Saturday, August 29, 2009
I have no shame. Some people confuse my quiet nature for shyness. But in fact, it’s laziness and indifference. My actions don’t embarrass me. On Wednesday I went to Hooters. Now when I was in high school and my AP Econ teacher invited the class to join him at Hooters, I declined. Somehow, a 50 year old bringing 20 teenagers to Hooters seemed unseemly. Strange. But when my friend’s bachelor party was at Hooters, I decided it was a worthwhile venture. Obviously I went to do a scientific investigation of the Hooters ecosystem. The following are my findings.
1. The customers at Hooters all have one thing in common: they are males. I suspect the XY ratio sometimes drops below 100%, but not while I was there. At one point I saw what I thought to be a female customer, but upon closer inspection she was a Hooters Girl leaving work. The customers, though entirely male, do differ greatly in other respects. There was a wide age range. There was a table of 16 year olds, celebrating a birthday. The bulk of the population was 20-30 year olds, getting their drink on. There were also a significant number of creepy old men. There were a sizable number of bikers, some truckers, and no other medical professionals that I was able to see. I’d estimate that a high proportion of the customers were intoxicated.
2. My table differed significantly from the norm. No drunks. No frat boys. No bikers. Just 6 Mormons. 4 married, 1 engaged, and me. 3 accountants, 2 MBAs and me. Apart from Charley “accidentally” spilling Pepsi on the waitress, no shenanigans occurred. I think it was accidental, but you have to wonder if any spillage of liquid on a tight white t-shirt at Hooters didn’t have some subconscious component. Due to the stifling monogamy of my group, no flirting with Hooters Girls occurred. I briefly flirted with the idea of flirting, but really, I just felt bad about it. Seeing the rest of the customers, I thought I’d give her an oasis of nonharrassment. Plus the 5 money guys around me were talking about pensions and Roths and whatnot, and I don’t know how to work flirting into that conversation. Let alone have that conversation.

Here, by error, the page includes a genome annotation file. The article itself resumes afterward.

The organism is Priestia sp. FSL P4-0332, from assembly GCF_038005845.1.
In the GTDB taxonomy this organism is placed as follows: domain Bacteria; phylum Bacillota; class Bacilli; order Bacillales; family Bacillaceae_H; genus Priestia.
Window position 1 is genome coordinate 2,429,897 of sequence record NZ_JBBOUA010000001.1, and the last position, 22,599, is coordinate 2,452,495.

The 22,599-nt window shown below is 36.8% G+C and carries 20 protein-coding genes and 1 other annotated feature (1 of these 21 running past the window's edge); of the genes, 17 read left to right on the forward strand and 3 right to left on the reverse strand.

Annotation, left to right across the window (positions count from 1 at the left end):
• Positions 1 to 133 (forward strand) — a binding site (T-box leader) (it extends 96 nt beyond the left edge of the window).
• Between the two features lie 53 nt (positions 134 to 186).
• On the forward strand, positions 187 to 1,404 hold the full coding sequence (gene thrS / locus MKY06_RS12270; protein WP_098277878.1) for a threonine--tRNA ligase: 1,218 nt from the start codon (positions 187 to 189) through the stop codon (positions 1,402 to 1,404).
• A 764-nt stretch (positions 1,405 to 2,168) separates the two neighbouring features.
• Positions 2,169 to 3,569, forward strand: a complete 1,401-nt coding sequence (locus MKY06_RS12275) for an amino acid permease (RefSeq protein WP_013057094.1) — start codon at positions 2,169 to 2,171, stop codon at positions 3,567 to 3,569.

3. The food wasn’t very good. Hooters knows that the way to a man’s heart is not his stomach, but his eyes. Admittedly, they had an uphill battle. I don’t really like guy food. Wings, ribs etc are pretty low on the Chris rankings. But it was serviceable. More noteworthy was how much food was wasted. They’d drop of wings we didn’t order, bring new plates when endless plates weren’t finished etc. It was as if they don’t even care about the quality of their food, like the food wasn’t a necessary component of their restaurants success. Strange.
4. And as you’ve all been wondering: what about the Hooter Girls? Turns out they lived up to their reputation. Kind of. The girls were actually very attractive. As previously noted, we didn’t flirt with our waitress, and she made no attempts to flirt with us. The Hooters “uniform” is a ridiculous thing, but, with all the objectivity I can muster, it’s not remotely scandalous. I see attractive girls wearing less at The Oval, on the street, at the gym, even at work. There’s a certain degree of sleaze in that the point of their presence, outfits and behavior is to be provocative, but really, what’s the point of sunbathing in the middle of campus? To be provocative. DJ’s wife warned him not to let anyone in our group get a lap dance. Though they were decked in tight shirts and short shorts, the most provocative act we witnessed was a hula hoop competition. This is PG-13 folks. Even upper PG. I’m not saying going to Hooters is a great idea, just that what you find at Hooters isn’t markedly different than what you find anywhere else. And while it’s pretty unavoidable, it’s also not to be sought out.
So that was Hooters. It was more entertaining than the wedding, though I admit that the wedding was one of the better ones I’ve attended. Congrats Charley. On throwing a good party. Oh, and also on getting married.